In today’s complex sales environment, gimmicks and cliche tactics are obsolete; customers are just too savvy.
By Iliana Berezovsky, LMFT
Armed with pricing and another key information that is available on your website and the internet and brimming with word-of-mouth recommendations from colleagues and friends, your potential customers may have completed 70% of the buying process before your part of the sales effort has even begun.
Because of this, you must maximize the impact of your resources in order to attract, win and most importantly, retain your customers. That’s where communication plays a crucial role. Effective communication is essential to building, sustaining and improving personal and professional relationships.
Interesting enough, examples of effective communication usually are very similar regardless of whether a person is dealing with corporations, groups, or families. In my experience, the common denominator is delivering the right message in the right way at the right time to maximize results.
It’s also important to remember that communication is a two-way street between the sender and the receiver. An effective message has to take into account not only the content of what you want to transmit but also who is at the receiving end. Only when your message is clearly understood and processed in the way that you intended can it be considered a successful exchange of information.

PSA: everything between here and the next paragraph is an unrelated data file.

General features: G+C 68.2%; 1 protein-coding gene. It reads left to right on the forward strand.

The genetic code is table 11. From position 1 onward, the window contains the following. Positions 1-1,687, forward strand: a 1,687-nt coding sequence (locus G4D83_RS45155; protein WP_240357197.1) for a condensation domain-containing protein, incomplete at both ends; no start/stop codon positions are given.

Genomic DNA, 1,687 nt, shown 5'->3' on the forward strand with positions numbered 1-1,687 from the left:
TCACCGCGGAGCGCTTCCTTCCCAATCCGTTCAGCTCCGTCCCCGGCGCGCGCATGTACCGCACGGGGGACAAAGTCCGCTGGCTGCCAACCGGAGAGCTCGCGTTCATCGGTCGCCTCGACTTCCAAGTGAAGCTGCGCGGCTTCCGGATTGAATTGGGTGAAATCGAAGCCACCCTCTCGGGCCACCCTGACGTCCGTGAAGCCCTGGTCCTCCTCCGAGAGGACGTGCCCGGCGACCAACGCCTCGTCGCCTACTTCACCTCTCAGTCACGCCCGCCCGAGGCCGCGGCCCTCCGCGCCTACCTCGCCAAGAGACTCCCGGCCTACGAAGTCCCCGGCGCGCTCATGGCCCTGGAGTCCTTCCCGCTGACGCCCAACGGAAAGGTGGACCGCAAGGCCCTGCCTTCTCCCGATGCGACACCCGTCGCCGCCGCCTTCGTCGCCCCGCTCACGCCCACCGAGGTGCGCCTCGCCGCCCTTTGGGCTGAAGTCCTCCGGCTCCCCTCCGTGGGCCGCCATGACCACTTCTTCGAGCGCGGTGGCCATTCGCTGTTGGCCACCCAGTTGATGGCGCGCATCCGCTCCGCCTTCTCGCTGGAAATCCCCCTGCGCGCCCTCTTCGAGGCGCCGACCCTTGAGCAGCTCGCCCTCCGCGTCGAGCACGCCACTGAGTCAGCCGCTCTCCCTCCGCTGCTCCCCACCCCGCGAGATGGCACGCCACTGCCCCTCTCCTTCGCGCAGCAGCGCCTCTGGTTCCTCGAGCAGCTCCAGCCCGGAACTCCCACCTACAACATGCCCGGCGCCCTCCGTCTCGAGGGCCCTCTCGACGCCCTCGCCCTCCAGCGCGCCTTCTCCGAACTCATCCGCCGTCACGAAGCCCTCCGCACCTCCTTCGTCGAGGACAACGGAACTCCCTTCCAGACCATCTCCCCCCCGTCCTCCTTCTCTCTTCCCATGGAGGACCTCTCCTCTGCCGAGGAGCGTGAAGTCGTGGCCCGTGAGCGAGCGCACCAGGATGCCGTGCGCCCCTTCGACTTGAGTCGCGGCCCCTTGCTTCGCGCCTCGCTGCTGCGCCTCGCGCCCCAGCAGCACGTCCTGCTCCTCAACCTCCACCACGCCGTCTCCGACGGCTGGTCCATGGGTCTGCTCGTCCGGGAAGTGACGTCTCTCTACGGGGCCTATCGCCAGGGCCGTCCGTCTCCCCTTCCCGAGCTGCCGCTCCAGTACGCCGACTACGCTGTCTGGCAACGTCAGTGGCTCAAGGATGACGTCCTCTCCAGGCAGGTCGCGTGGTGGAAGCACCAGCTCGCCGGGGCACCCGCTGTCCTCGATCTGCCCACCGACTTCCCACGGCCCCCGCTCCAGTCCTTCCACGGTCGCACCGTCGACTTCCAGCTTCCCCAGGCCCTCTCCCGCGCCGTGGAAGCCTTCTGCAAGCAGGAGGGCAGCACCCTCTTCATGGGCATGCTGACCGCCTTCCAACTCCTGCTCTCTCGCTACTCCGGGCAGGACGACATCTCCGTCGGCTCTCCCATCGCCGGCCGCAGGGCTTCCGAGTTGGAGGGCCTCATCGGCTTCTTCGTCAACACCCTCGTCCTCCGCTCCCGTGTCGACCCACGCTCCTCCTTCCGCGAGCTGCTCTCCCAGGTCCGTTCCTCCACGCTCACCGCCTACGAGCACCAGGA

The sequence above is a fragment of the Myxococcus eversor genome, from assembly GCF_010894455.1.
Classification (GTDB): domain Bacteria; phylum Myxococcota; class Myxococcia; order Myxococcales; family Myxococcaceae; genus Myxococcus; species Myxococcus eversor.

How do you achieve this, keeping in mind that effective communication is not only about words?
It requires an understanding of your audience, including context, emotions, timing, as well as body language and nonverbal cues. Without this knowledge, a misunderstanding can arise that often leads to frustration and negative feelings that can sour a relationship.
The good news is that it is possible to greatly improve communication skills through practice and learning. Clearly, making the effort to improve your communication is a worthwhile investment of your time and energy that will lead to positive results in your business, career, and personal life.